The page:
The aim of this study is to determine the use of the parables of the historical Jesus as transformative interpretive instruments of food shortage in urban townships. We will give much attention on the 12 theses critical reading of the parables espoused by Van Eck. In order to reach stated objectives, a sample of 360 township residents across the South Western Townships (Soweto) and Pretoria, comprising of teenagers, youth and adults were invited to participate in the study.
Van Eck's methodology of the twelve theses as interpretative frameworks of the parables will be applied. In that regard the reading of ten parables by Van Eck will be undertaken. The ten parables to be covered will be the following: the parable of the Minas (Lk 19:12b-24, 27), the parable of the Sower (Mk 4:3b-8); the parable of Unmerciful Servant (Mt 18:23-33); the parable of the Mustard Seed (Lk 13:18-19); the parable of the Great Banquet (Lk 14:1b-23); parable of the Lost Sheep (Lk 15:4-6); the parable of the Richman and Lazarus (Lk 16:19-26); the parable of the Merchant (Mt 13:45-46); the parable of the Friend at Midnight (Lk 11:5-8) and the parable of the Tenants in the vineyard (Gospel of Thomas 65).
We will apply specific parables in interpreting four major indicators that emerged in the study. The indicators covered the following issues: the impact of food shortage on self-respect, one's dignity, openness and good relations with others. To achieve the desired end we will use the following parables: the parable of the minas (Lk 19:12b-24, 27), the parable of the sower (Mk 4:3b-8); the parable of the merchant (Mt 13:45-46); and the parable of the rich man and Lazarus (Lk 16:19-26). Each selected indicator will be interrogated by a singular parable. The remaining aspects of the results of food study will be interpreted by eight parables namely: the parable of unmerciful servant (Mt 18:23-33); the parable of the mustard seed (Lk 13:18-19); the parable of the great banquet (Lk 14:1b-23); parable of the lost sheep (Lk 15:4-6); the parable of the rich man and Lazarus (Lk 16:19-26); the parable of the merchant (Mt 13:45-46); the parable of the friend at midnight (Lk 11:5-8) and the parable of the tenants in the vineyard (Gos. Thom. 65).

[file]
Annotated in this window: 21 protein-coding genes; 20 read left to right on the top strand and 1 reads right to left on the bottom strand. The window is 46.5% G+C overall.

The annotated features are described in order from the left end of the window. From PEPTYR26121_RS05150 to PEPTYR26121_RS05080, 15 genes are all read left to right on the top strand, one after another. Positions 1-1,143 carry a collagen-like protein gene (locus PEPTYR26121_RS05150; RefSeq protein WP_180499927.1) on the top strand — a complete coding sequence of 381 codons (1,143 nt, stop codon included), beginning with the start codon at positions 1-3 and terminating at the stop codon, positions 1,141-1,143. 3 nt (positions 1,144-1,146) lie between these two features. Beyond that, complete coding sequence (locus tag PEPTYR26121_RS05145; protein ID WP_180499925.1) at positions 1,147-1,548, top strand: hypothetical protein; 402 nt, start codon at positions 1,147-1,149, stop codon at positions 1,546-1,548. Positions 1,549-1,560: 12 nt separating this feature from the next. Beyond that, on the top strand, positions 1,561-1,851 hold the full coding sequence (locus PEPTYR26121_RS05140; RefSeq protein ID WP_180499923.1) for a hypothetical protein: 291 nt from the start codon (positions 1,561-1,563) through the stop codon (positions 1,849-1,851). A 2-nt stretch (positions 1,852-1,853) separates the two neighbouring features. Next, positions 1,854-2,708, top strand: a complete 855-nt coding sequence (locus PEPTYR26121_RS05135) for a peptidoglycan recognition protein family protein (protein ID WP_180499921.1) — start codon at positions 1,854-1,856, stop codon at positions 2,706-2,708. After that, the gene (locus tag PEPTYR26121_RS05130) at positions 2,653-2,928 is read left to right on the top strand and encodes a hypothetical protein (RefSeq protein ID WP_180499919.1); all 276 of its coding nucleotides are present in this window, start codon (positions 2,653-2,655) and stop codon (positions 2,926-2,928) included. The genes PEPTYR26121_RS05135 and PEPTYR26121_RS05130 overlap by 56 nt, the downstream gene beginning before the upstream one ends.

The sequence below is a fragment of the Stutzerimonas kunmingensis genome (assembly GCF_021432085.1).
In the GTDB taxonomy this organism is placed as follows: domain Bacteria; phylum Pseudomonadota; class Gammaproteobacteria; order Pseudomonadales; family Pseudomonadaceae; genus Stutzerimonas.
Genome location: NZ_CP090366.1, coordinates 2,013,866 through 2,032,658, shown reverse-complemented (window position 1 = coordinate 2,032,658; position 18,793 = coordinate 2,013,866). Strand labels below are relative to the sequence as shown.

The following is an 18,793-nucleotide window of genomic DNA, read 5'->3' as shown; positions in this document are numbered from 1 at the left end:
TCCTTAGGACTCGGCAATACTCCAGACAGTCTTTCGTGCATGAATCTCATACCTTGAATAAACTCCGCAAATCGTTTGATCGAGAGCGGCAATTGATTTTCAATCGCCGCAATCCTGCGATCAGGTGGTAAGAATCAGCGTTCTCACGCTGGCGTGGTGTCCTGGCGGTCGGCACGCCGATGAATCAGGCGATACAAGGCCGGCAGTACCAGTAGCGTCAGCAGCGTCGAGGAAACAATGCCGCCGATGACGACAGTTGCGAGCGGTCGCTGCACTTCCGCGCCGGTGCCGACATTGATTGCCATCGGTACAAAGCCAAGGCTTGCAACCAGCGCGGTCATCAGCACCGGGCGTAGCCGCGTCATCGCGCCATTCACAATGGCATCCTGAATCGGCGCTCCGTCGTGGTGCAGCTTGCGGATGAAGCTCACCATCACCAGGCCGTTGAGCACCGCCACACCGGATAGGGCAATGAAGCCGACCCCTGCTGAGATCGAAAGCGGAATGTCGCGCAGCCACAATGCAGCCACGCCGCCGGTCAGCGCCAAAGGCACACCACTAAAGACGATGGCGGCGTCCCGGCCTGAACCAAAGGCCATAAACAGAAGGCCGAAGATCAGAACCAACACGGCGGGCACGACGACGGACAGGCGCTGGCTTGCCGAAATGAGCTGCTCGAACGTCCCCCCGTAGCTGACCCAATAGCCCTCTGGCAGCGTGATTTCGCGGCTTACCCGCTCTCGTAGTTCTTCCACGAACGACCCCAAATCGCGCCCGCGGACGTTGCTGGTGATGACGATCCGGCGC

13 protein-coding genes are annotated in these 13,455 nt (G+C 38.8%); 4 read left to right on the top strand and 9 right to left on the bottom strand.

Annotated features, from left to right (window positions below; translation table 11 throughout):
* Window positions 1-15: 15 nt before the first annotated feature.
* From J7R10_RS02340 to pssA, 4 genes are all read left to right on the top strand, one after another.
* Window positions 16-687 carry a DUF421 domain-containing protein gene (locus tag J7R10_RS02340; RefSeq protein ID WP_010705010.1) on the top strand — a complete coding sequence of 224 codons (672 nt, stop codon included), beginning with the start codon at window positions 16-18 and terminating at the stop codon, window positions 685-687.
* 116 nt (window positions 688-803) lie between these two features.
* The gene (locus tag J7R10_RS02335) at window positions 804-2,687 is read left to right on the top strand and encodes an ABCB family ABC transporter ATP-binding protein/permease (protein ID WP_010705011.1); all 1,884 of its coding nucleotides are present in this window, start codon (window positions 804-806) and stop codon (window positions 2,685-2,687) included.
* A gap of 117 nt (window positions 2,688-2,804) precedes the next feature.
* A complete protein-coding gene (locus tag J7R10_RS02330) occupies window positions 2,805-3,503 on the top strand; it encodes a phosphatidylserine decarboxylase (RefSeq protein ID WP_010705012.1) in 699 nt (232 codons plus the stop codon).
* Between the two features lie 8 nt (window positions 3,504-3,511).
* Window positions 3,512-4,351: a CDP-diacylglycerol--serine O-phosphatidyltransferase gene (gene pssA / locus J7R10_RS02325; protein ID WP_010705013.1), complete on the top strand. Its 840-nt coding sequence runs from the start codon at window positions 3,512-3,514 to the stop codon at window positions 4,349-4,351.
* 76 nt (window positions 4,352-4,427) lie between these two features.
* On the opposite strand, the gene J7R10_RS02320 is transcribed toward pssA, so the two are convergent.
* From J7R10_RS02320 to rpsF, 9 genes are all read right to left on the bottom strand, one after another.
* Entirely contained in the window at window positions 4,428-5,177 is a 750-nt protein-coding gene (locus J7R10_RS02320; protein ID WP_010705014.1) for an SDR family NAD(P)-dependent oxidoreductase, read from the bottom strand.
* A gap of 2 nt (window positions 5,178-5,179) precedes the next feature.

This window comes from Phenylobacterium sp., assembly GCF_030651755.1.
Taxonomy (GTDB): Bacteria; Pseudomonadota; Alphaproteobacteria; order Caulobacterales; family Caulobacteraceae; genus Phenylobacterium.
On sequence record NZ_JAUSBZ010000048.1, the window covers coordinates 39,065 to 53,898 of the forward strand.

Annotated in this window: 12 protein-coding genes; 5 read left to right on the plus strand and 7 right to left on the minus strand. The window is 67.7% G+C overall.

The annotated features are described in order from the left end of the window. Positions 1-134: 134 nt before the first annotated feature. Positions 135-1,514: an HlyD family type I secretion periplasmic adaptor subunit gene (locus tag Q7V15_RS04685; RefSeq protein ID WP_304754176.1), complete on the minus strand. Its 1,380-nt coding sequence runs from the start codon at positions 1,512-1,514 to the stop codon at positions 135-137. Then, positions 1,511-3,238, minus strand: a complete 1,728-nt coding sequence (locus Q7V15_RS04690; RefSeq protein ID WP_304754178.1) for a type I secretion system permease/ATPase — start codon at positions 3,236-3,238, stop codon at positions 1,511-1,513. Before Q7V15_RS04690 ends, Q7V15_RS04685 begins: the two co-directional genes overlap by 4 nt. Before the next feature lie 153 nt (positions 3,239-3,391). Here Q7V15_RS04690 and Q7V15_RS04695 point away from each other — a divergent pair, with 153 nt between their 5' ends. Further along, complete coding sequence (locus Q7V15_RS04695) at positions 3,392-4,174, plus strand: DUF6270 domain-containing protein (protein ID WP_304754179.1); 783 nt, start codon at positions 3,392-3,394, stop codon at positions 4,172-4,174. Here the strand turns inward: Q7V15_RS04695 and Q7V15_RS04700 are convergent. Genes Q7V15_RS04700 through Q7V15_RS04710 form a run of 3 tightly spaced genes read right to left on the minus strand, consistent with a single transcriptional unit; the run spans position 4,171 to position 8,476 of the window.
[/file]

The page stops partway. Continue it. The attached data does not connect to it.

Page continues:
We want to show that the given parables can serve as catalyst of transformation in the interpretation of the entire study of food insecurity in the townships.